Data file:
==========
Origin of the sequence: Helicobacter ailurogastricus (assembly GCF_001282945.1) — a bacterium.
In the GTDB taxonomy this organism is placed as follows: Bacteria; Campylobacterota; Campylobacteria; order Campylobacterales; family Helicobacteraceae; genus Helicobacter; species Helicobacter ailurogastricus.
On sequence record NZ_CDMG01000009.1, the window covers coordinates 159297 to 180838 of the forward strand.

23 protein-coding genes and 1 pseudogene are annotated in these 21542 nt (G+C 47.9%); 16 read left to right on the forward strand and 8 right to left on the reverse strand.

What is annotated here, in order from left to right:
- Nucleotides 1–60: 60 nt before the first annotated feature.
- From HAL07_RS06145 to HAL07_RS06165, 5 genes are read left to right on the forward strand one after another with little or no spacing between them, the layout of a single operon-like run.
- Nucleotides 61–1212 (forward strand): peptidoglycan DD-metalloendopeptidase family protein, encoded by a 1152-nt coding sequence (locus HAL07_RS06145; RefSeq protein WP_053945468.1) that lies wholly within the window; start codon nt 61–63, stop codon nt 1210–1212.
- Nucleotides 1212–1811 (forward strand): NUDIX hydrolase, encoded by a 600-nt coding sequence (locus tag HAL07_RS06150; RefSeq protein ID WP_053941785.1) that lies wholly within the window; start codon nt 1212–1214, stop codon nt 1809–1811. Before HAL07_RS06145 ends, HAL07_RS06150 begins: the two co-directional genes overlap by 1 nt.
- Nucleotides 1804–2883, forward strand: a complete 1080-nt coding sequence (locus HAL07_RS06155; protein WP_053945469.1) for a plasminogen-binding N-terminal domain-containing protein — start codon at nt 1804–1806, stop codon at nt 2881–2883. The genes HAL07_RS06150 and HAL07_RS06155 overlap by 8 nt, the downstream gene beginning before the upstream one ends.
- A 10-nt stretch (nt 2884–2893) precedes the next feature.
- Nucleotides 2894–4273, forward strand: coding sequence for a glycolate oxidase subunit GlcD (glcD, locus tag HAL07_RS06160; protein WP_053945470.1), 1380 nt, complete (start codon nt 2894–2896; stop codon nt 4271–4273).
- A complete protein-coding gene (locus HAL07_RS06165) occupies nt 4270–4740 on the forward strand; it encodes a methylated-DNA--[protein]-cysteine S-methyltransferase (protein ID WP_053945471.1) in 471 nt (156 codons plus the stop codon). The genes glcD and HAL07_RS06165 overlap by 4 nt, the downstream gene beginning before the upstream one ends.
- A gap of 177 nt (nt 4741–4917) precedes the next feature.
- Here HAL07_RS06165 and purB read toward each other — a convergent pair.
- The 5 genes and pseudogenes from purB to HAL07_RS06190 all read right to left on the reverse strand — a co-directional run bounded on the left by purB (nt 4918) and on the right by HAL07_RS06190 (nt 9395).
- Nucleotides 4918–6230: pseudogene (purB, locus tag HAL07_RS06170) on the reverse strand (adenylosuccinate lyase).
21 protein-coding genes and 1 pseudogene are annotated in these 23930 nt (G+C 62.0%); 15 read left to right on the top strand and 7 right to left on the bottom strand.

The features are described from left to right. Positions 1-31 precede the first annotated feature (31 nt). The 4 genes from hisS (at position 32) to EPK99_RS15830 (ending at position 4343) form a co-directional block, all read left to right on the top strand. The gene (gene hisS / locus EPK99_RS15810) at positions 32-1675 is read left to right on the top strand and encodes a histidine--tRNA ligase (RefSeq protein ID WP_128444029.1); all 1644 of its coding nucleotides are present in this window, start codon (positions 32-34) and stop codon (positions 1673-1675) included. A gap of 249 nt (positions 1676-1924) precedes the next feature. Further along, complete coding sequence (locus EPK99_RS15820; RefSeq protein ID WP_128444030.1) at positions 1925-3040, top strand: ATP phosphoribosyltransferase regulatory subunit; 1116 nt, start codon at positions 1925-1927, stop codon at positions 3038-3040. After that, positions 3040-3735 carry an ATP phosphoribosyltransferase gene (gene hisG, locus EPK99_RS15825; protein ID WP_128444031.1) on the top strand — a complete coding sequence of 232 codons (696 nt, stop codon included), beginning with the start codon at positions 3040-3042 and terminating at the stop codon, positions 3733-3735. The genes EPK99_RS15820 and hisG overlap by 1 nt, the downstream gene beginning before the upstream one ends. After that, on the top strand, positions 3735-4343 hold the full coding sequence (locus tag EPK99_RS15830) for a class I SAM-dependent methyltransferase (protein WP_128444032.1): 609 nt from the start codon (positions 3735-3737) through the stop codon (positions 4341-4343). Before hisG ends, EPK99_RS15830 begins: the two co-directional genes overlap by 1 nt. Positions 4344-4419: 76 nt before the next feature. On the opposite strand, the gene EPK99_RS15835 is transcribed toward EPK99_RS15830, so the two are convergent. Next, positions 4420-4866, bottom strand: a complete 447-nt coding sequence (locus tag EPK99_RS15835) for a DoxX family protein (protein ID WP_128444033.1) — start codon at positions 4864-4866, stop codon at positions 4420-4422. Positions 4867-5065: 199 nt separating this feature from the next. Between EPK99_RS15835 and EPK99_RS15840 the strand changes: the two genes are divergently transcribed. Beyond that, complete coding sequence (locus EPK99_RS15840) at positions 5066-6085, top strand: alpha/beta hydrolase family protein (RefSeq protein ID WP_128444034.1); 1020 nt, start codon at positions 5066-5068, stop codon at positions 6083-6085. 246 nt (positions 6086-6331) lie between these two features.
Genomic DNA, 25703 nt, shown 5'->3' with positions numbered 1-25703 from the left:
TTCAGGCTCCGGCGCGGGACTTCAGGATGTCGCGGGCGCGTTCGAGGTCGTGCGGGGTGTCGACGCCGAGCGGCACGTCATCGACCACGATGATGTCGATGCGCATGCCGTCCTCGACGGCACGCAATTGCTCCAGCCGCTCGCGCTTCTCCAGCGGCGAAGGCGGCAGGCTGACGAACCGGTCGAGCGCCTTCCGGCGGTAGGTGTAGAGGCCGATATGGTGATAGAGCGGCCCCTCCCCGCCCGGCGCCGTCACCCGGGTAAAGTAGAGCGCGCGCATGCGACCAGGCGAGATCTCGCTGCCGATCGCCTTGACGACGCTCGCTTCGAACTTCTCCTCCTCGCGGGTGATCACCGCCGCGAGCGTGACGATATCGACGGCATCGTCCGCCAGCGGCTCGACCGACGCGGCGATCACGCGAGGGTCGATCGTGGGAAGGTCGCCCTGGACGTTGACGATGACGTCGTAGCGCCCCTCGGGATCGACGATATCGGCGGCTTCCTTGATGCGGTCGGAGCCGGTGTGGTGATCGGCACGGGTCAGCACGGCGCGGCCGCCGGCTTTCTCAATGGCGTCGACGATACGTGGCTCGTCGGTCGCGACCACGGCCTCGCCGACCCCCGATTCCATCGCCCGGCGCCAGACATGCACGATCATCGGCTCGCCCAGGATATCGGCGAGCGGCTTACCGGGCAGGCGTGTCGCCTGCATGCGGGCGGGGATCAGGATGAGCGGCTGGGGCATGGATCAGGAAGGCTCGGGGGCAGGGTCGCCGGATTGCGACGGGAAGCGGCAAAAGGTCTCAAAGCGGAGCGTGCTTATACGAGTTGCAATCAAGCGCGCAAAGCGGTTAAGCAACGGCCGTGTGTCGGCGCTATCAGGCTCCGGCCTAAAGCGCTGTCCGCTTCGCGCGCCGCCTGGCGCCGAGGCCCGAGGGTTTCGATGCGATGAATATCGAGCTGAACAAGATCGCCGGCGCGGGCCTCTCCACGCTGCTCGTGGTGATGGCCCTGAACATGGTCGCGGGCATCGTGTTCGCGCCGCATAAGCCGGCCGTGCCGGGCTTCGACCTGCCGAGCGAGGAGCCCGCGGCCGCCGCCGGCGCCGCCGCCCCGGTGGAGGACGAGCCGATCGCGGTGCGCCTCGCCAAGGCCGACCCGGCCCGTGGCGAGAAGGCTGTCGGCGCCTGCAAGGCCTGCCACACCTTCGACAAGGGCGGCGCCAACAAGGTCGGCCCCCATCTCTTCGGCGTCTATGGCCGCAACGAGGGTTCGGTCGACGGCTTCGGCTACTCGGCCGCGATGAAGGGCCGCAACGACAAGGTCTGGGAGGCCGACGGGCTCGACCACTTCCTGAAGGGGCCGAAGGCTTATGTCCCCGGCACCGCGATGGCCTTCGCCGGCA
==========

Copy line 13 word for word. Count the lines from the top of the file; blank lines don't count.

- A complete protein-coding gene (locus HAL07_RS06165) occupies nt 4270–4740 on the forward strand; it encodes a methylated-DNA--[protein]-cysteine S-methyltransferase (protein ID WP_053945471.1) in 471 nt (156 codons plus the stop codon). The genes glcD and HAL07_RS06165 overlap by 4 nt, the downstream gene beginning before the upstream one ends.